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The European Union will not give a new mandate to renegotiate post-Brexit trade rules for Northern Ireland agreed as part of the Brexit deal, the bloc's ambassador to London said on Thursday, Reuters reported. Britain is lining up a new law that would effectively override parts of a Brexit deal and has said that the bloc's refusal to budge on its negotiating mandate for the talks is "hugely disappointing". Speaking at an event in Westminster, the EU ambassador, João Vale de Almeida, said that the EU would stick to its existing mandate for the talks with Britain.
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Too many global investment banks continue to serve euro zone clients out of London and the European Central Bank plans to force them to relocate senior staff and trading activity to the bloc, ECB supervisory chief Andrea Enria said on Thursday, Reuters reported. The ECB has long battled the industry's biggest players, who are reluctant to relocate activities after Brexit, despite explicit demands by the ECB, which supervises the bloc's biggest financial institutions.
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The U.K. is due to become the first big European economy to reach pre-pandemic levels of corporate insolvencies as crisis support is unwound and rising inflation threatens companies’ survival prospects, according to research, the London Times reported. Business insolvencies will rise by 37 per cent this year, Allianz Trade, a credit insurer, predicted. It cited as the main causes the withdrawal of Covid support schemes, rising commodity prices, supply chain problems, the fallout from Russia’s invasion of Ukraine and the “lagging effects” of Brexit.
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British inflation surged last month to its highest annual rate since 1982, pressuring finance minister Rishi Sunak to offer more help for households and the Bank of England to keep raising interest rates despite a risk of recession, Reuters reported. Consumer price inflation hit 9% in April, the Office for National Statistics said on Wednesday, surpassing the peaks of the early 1990s recession that many Britons remember for sky-high interest rates and widespread mortgage defaults.
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European Commission vice-president Maros Sefcovic said on Tuesday the EU had significant concerns about the announcement by the UK government to enable legislation that would disapply basic elements of the Northern Ireland protocol, Reuters reported. "Unilateral actions are not acceptable," Sefcovic said in a statement. Sefcovic added that should the UK decide to move ahead with the bill, the EU would need to respond with all measures at its disposal.
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Britain's jobless rate hit a 48-year low in the first three months of 2022 and employers paid bigger bonuses to keep or attract staff, according to data that added to bets by investors on further Bank of England interest rate hikes, Reuters reported. Core earnings for most workers fell by the greatest amount since 2013 when adjusted for surging inflation, the Office for National Statistics said on Tuesday. But total pay including bonuses was up 7.0% on a year earlier, far above economists' average forecast of 5.4%. Sterling climbed by 1.1% against the U.S.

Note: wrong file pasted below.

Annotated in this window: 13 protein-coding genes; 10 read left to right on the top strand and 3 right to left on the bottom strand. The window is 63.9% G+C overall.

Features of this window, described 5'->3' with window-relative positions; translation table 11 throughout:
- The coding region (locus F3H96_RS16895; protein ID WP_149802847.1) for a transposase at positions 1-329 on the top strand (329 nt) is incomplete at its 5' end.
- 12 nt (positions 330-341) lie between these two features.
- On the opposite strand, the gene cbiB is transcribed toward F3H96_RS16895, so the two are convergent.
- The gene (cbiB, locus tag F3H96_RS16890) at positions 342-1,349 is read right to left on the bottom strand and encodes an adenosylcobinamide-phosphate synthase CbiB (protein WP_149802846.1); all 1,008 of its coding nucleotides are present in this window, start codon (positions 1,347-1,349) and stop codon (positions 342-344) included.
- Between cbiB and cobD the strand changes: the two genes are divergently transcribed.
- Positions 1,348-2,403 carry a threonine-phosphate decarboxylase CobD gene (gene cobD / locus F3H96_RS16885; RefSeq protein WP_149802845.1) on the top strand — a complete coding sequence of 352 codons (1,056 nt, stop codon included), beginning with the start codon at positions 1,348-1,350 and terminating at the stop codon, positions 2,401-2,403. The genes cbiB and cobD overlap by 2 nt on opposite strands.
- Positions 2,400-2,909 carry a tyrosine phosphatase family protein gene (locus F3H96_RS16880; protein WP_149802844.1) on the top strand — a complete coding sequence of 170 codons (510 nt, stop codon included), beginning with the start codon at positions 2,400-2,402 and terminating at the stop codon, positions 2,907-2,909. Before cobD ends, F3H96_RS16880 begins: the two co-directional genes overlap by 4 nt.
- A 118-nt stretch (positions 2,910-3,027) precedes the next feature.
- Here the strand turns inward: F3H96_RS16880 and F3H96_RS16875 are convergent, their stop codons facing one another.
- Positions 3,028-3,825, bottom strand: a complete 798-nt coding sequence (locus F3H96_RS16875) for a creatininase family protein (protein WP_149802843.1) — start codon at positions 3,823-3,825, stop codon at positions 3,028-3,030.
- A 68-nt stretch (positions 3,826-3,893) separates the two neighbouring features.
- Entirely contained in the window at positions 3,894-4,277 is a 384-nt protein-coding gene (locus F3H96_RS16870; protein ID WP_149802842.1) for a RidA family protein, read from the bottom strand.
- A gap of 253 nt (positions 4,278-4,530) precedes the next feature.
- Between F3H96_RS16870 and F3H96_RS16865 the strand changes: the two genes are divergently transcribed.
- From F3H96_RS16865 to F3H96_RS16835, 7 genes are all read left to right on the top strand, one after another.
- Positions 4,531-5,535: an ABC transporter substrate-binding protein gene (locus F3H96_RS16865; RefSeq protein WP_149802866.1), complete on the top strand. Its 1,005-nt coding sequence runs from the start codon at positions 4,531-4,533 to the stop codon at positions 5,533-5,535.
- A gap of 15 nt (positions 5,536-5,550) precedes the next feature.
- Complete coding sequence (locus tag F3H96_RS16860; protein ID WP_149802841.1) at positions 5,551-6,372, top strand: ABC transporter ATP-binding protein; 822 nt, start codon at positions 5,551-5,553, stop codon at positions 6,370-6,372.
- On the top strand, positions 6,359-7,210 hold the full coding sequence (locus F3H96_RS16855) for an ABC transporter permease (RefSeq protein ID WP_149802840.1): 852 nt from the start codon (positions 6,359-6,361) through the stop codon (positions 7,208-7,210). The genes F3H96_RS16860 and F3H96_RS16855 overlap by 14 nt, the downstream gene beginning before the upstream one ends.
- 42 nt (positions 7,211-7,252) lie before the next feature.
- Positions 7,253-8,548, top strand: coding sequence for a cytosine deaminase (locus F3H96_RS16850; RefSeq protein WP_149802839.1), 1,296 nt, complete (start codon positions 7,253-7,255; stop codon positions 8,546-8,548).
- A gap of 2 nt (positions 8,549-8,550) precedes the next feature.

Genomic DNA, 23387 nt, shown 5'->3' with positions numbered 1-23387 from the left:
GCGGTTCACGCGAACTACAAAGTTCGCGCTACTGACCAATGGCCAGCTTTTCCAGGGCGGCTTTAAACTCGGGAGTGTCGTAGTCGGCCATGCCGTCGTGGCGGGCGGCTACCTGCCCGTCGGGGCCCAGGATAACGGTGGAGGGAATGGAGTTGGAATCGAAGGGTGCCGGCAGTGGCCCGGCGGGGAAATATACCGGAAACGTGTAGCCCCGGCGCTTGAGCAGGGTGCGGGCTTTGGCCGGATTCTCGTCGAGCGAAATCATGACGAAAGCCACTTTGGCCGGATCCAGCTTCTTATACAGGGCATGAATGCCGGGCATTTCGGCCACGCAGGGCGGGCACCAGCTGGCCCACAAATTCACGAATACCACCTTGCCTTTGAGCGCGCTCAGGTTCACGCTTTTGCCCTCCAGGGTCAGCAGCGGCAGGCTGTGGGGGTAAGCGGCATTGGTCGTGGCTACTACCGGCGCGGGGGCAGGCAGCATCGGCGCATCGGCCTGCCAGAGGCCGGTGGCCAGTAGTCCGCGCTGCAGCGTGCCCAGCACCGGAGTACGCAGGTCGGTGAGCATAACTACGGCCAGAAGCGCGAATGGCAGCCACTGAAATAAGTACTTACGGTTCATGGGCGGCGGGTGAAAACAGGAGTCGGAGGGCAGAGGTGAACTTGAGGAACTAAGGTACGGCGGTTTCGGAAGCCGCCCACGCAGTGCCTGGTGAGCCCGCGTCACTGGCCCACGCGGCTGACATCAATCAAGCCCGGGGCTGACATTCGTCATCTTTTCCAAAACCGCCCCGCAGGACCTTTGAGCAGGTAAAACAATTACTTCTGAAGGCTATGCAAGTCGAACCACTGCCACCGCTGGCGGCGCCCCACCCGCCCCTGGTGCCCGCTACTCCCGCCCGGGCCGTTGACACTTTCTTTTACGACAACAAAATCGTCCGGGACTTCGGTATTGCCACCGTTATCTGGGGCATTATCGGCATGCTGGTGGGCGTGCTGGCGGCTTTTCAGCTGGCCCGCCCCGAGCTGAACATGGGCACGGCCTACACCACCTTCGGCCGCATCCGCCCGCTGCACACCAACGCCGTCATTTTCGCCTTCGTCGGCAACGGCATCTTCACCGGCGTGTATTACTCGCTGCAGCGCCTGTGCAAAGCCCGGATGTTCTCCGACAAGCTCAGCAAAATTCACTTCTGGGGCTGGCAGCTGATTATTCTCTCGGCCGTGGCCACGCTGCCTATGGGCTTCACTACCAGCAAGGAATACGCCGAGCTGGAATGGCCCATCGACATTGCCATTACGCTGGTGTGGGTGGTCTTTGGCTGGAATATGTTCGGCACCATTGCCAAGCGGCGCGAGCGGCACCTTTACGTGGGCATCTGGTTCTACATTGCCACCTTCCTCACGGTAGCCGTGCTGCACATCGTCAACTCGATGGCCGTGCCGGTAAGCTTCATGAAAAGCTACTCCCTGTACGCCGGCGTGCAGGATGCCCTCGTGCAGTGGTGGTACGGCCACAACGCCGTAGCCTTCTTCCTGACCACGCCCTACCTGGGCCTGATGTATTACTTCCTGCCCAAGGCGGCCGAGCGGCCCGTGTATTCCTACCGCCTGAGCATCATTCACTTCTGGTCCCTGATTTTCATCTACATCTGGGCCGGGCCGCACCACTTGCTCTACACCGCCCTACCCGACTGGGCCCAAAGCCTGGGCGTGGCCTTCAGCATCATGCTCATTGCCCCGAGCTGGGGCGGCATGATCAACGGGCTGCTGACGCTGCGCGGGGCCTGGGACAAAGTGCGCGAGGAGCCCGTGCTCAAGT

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More than 50 economists warned on Monday that Britain's post-Brexit plans to boost the competitiveness of its huge finance industry risked creating the kind of problems that led to the global financial crisis, Reuters reported. The government, seeking to use its "Brexit freedoms", announced this month that it would require regulators to help the City of London to remain a global financial centre after the country left the European Union.
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Administrators for the collapsed rent-to-own firm BrightHouse, which specialised in loans for big-ticket items such as fridges and sofas, have warned they will not have enough money to compensate thousands of customers who were left with unaffordable debts. The latest report from the accountants Grant Thornton, which is managing the administration, shows a plan to set aside £600,000 for payouts to customers who may have been mis-sold expensive loans by BrightHouse has been scrapped. Meanwhile, a number of creditors have received large sums.
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A metals firm that was handed a £586million ­ Scottish Government ­support package to buy a Highland smelter is facing a court bankruptcy fight, the Daily Record reported. Taxpayers could be hit with losses if businessman Sanjeev Gupta’s GFG Alliance goes under as a result of the controversial deal signed by SNP ministers. The company, given massive state support to buy metal and power plants in Lanarkshire and Fort William, is now at the ­centre of a fraud investigation and it could be ­liquidated if it loses a court ­battle with creditors.
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A start-up investment group backed by Sir Terry Leahy that secured close to £11 million in emergency pandemic loans is being scrutinised over a series of insolvencies set to cost taxpayers about £2 million, the London Times reported. We Are Nova, which is under investigation by the government’s Insolvency Service over alleged misuse of the bounce back loan scheme, is the subject of separate inquiries over subsidiaries that collapsed before the pandemic.
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